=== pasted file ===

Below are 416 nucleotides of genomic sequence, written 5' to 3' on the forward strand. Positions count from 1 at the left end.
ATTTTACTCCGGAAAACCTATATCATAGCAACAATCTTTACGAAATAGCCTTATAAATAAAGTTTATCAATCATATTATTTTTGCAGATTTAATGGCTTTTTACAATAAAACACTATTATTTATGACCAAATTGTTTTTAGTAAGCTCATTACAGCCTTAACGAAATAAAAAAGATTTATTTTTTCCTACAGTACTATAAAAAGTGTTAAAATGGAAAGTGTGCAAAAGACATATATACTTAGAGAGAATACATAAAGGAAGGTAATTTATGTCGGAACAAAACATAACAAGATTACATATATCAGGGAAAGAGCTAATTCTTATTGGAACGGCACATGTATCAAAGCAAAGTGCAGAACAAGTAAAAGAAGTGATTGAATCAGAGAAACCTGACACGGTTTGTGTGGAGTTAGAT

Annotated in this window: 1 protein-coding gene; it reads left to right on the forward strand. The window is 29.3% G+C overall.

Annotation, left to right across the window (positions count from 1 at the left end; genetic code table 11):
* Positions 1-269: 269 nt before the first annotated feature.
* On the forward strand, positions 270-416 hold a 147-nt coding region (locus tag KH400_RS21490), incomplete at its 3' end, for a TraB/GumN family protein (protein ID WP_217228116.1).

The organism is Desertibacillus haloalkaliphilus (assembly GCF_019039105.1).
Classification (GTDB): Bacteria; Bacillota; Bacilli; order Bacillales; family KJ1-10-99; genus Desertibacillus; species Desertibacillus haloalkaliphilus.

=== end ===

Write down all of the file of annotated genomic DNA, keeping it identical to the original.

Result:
Below are 416 nucleotides of genomic sequence, written 5' to 3' on the forward strand. Positions count from 1 at the left end.
ATTTTACTCCGGAAAACCTATATCATAGCAACAATCTTTACGAAATAGCCTTATAAATAAAGTTTATCAATCATATTATTTTTGCAGATTTAATGGCTTTTTACAATAAAACACTATTATTTATGACCAAATTGTTTTTAGTAAGCTCATTACAGCCTTAACGAAATAAAAAAGATTTATTTTTTCCTACAGTACTATAAAAAGTGTTAAAATGGAAAGTGTGCAAAAGACATATATACTTAGAGAGAATACATAAAGGAAGGTAATTTATGTCGGAACAAAACATAACAAGATTACATATATCAGGGAAAGAGCTAATTCTTATTGGAACGGCACATGTATCAAAGCAAAGTGCAGAACAAGTAAAAGAAGTGATTGAATCAGAGAAACCTGACACGGTTTGTGTGGAGTTAGAT

Annotated in this window: 1 protein-coding gene; it reads left to right on the forward strand. The window is 29.3% G+C overall.

Annotation, left to right across the window (positions count from 1 at the left end; genetic code table 11):
* Positions 1-269: 269 nt before the first annotated feature.
* On the forward strand, positions 270-416 hold a 147-nt coding region (locus tag KH400_RS21490), incomplete at its 3' end, for a TraB/GumN family protein (protein ID WP_217228116.1).

The organism is Desertibacillus haloalkaliphilus (assembly GCF_019039105.1).
Classification (GTDB): Bacteria; Bacillota; Bacilli; order Bacillales; family KJ1-10-99; genus Desertibacillus; species Desertibacillus haloalkaliphilus.